Yes it is a little more work then just a blanket statement on an invitation, but it is what is most polite. You will have to decide if you want what is easiest but impolite, or what is most polite, but slightly more difficult.
Post # 9
@Darcy212: here’s what I put on our website, but after consideration theres only like 3 kids so we are removing this restriction but just to help out here is is:
For our wedding we would like our ceremony to be grown-ups only, so for those with children we have hired an on-site sitter who will be available from 3:30pm until 5:30pm. Kids are welcome to come to the reception following the ceremony. We understand that it can be difficult to find child care especially in a different town, so if you are looking for extended childcare for the day/ night please let us know! We hope that parents and non-parents alike will enjoy the opportunity to let their hair down for the day and party with us!
I think you could shorten it to:
For our day we would like it to be grown-ups only. We hope that parents and non-parents alike will enjoy the opportunity to let their hair down for the day and party with us!
Post # 10
First option- include a babysitting referal for the night. Inclue a quick note stating “We really look forward to seeing you Jim and Mary. We hope that your babysitter’s schedule will allow you to attend. If you are looking for a new sitter, we highly recommended (sitter’s names and numbers with their consent or care.com link)”
Second option: On the RSVP- asks guests to circle yes for 1, yes for 2, or regrets. they will get the hint when they don’t see an extra number.
Post # 11
I agree with these ladies. I was really concerned about this too, especially after my Mother-In-Law told me that in their family they just did casual weddings so people would bring extras and whoever they wanted and that I might as well not even bother with RSVPs!!! (Yeah, pretty sure she was just bitter because we were having the formal wedding she wanted for DH’s sister but couldn’t convince her to have, and also that I wouldn’t let her invite every person she has ever met.)
Luckily, I did not listen to her and we did not have anyone bring extra people or children. What we did was on the RSVP cards we wrote, “We have reserved __ seats in your honor. __ out of __ will attend.” We filled in the first and last gap with the number invited, and if the number they wrote in was higher than ours, we had to call and have a slightly awkward conversation – but luckily that only happened once!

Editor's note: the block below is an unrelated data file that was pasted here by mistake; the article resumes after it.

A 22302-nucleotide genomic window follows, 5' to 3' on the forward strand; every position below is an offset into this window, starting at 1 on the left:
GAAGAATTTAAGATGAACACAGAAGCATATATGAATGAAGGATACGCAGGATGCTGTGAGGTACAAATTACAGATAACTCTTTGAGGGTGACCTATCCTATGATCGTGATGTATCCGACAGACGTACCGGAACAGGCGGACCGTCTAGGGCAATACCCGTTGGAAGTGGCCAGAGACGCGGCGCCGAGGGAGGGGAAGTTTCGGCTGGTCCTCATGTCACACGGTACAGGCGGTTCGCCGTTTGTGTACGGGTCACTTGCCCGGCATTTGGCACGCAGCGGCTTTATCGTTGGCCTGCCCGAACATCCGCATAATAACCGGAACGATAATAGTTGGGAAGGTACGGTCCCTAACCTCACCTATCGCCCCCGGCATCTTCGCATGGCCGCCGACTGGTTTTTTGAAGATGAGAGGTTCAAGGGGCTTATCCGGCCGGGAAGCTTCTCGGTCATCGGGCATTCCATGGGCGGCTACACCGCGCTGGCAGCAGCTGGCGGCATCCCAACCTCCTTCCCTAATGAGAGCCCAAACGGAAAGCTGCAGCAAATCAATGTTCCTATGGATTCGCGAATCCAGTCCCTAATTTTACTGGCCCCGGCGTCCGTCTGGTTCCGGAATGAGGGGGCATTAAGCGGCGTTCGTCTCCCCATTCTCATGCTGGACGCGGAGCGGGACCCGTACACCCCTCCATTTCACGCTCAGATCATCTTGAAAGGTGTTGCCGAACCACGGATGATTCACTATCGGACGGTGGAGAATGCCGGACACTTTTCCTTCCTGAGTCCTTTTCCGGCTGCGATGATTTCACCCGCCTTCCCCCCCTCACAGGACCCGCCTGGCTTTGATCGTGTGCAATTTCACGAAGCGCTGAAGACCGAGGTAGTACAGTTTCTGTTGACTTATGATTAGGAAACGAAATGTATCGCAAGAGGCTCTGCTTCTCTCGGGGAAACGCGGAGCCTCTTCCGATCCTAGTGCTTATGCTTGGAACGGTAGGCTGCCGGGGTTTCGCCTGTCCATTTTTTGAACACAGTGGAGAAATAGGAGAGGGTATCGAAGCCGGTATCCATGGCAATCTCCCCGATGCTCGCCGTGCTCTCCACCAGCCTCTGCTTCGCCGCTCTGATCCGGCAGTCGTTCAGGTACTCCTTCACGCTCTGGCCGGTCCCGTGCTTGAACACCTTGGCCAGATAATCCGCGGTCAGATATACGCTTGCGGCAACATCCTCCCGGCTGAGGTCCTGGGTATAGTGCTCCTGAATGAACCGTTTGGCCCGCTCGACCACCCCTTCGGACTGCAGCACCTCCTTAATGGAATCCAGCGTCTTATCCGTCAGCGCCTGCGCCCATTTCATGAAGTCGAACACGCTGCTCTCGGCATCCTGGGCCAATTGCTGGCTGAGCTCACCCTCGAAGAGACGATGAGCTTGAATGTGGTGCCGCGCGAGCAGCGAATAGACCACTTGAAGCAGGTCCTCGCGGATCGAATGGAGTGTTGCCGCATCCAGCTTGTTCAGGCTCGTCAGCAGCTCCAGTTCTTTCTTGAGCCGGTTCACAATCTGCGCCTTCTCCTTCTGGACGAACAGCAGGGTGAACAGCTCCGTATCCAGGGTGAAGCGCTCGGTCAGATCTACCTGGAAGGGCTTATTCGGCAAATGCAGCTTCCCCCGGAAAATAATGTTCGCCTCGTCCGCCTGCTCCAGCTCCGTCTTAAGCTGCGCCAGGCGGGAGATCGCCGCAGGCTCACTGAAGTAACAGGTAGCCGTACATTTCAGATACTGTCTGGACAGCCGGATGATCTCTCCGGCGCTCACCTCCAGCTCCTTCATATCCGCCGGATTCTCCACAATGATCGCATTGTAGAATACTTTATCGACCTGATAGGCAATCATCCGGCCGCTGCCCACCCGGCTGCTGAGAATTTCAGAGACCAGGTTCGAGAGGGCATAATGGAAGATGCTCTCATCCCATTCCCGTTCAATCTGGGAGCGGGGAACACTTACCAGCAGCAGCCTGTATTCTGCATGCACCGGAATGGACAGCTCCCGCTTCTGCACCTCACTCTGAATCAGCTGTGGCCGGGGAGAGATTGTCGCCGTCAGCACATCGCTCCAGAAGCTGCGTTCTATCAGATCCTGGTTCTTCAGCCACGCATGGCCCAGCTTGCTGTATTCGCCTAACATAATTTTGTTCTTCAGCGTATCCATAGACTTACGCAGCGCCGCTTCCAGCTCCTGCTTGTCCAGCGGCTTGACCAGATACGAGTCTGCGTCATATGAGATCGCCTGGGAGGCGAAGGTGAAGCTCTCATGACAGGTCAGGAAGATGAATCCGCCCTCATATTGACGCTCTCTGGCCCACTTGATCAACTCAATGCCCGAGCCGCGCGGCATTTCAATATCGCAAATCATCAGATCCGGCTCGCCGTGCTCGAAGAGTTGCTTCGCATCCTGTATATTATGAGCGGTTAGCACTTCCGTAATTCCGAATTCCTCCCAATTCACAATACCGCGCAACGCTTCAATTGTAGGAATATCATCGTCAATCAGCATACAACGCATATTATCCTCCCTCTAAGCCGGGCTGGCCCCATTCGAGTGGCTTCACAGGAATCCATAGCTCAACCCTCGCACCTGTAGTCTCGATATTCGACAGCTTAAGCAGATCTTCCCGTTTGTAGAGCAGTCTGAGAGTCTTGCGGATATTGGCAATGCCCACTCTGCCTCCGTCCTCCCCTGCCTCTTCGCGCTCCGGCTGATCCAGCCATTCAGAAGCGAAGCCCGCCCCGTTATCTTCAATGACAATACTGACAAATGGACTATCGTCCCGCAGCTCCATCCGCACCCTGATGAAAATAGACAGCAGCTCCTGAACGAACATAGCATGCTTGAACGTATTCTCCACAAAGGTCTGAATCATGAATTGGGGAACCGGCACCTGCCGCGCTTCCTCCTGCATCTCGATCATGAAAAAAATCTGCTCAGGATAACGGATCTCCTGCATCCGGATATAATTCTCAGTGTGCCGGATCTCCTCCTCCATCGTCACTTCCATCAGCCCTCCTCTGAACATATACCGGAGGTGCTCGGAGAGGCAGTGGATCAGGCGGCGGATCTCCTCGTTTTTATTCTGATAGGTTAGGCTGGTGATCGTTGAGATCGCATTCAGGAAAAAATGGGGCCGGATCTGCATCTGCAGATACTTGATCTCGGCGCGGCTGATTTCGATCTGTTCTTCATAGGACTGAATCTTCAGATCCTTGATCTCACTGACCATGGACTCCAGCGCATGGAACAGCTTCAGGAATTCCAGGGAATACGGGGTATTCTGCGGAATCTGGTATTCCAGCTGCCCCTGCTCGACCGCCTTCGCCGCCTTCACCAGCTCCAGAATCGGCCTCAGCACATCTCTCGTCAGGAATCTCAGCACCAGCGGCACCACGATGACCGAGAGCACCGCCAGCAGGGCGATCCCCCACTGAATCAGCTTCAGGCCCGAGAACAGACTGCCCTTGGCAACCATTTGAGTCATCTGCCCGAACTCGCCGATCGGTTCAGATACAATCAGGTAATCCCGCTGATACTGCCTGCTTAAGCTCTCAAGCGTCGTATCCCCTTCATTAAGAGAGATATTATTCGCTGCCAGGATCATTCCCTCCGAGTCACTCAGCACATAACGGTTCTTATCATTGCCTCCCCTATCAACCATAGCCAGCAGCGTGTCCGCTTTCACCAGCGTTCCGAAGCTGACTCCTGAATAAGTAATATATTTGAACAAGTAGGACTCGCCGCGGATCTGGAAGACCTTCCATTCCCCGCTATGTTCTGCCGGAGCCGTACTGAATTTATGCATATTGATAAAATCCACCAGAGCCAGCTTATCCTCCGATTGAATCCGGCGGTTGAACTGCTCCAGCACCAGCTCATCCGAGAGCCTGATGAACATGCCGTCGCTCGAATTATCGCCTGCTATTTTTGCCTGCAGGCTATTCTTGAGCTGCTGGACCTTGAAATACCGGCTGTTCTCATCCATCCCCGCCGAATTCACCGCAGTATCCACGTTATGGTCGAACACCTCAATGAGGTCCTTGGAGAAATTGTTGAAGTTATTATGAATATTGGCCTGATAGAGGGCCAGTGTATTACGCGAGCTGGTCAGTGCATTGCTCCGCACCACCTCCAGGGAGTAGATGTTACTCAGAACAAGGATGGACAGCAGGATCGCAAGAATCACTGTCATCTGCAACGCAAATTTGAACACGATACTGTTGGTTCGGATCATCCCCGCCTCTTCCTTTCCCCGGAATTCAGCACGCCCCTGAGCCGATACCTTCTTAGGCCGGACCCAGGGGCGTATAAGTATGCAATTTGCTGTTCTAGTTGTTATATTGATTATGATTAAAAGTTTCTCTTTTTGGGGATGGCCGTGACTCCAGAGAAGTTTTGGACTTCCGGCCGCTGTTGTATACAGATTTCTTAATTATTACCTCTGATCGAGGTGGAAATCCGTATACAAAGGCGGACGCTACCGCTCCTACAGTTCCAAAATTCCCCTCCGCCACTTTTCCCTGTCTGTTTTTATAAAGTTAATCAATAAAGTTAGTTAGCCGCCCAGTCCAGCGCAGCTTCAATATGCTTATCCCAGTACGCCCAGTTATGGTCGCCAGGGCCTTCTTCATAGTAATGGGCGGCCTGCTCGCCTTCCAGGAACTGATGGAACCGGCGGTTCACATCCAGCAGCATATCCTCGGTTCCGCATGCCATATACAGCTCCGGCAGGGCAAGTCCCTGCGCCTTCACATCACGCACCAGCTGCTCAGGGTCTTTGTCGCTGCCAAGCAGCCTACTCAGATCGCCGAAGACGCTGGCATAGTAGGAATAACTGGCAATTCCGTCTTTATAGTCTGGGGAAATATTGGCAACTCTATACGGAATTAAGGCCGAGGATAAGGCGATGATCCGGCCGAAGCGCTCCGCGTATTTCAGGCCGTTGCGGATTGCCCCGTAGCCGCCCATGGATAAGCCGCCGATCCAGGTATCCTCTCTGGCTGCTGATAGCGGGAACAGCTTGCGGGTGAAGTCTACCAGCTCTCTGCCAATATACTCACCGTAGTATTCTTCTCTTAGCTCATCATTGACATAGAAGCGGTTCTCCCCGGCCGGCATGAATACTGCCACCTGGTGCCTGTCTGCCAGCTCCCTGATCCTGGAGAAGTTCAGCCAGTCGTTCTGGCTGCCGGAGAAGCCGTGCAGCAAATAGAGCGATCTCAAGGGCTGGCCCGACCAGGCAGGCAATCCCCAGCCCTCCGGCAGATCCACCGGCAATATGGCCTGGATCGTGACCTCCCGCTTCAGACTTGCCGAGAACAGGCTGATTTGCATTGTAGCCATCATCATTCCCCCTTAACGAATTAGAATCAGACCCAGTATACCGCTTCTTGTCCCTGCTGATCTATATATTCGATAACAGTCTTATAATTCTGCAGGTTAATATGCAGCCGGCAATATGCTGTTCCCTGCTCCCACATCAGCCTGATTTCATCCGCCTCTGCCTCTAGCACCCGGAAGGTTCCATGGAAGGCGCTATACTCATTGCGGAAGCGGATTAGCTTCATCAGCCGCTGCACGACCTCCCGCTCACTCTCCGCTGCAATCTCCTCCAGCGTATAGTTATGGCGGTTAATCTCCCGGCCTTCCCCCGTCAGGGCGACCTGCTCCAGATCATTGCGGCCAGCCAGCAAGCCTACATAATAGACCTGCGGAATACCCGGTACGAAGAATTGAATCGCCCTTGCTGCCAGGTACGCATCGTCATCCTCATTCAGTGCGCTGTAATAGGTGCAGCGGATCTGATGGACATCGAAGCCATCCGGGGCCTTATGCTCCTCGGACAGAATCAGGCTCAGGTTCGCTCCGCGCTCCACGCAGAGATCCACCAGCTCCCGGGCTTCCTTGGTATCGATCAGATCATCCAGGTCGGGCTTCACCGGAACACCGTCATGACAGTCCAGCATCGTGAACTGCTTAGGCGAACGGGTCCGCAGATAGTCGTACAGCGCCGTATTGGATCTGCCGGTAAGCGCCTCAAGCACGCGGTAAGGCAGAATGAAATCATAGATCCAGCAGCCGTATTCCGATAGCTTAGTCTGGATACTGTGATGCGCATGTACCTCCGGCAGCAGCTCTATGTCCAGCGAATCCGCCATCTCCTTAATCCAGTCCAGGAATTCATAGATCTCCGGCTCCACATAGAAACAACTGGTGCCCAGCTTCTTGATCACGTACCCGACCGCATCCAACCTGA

Post # 12
Thank you 🙂 I will look at ways of putting a strict no. on the r.s.v.ps
The trouble is the more I try to apologise and explain myself, the more there is for them to argue against!
This is the downside of being the youngest in our families!
Post # 13
@andielovesj: See, I think following up privately just would piss people off and you’d have a lot of flouncing. Yes, it’s proper etiquette to address the invitation to the invitees and for them to reply for only those people, but most people don’t know anything about etiquette at all, so I think you’re better off just putting “Adults only” somewhere.
Post # 14
@Darcy212: The trouble is the more I try to apologise and explain myself, the more there is for them to argue against!
That is so true, and is exactly why you shouldn’t waste your breath with the explanations, they jsut use it as ammunition! I find it’s usually best to find some generic one liner that you can repeat if anyone complains. Something like, “We’re sorry if it makes anyone unhappy, but this is what Fiance and I have decided on.”
Post # 15
Put it at the bottom of the response card. It’s simple and blunt and thats fine.
Post # 16
I am also only wanting adults at the recption, expect for close family. I am wording my invitations as “followed by an adult-only reception”.
I would be short, simple, and to the point about it. 🙂 Good luck!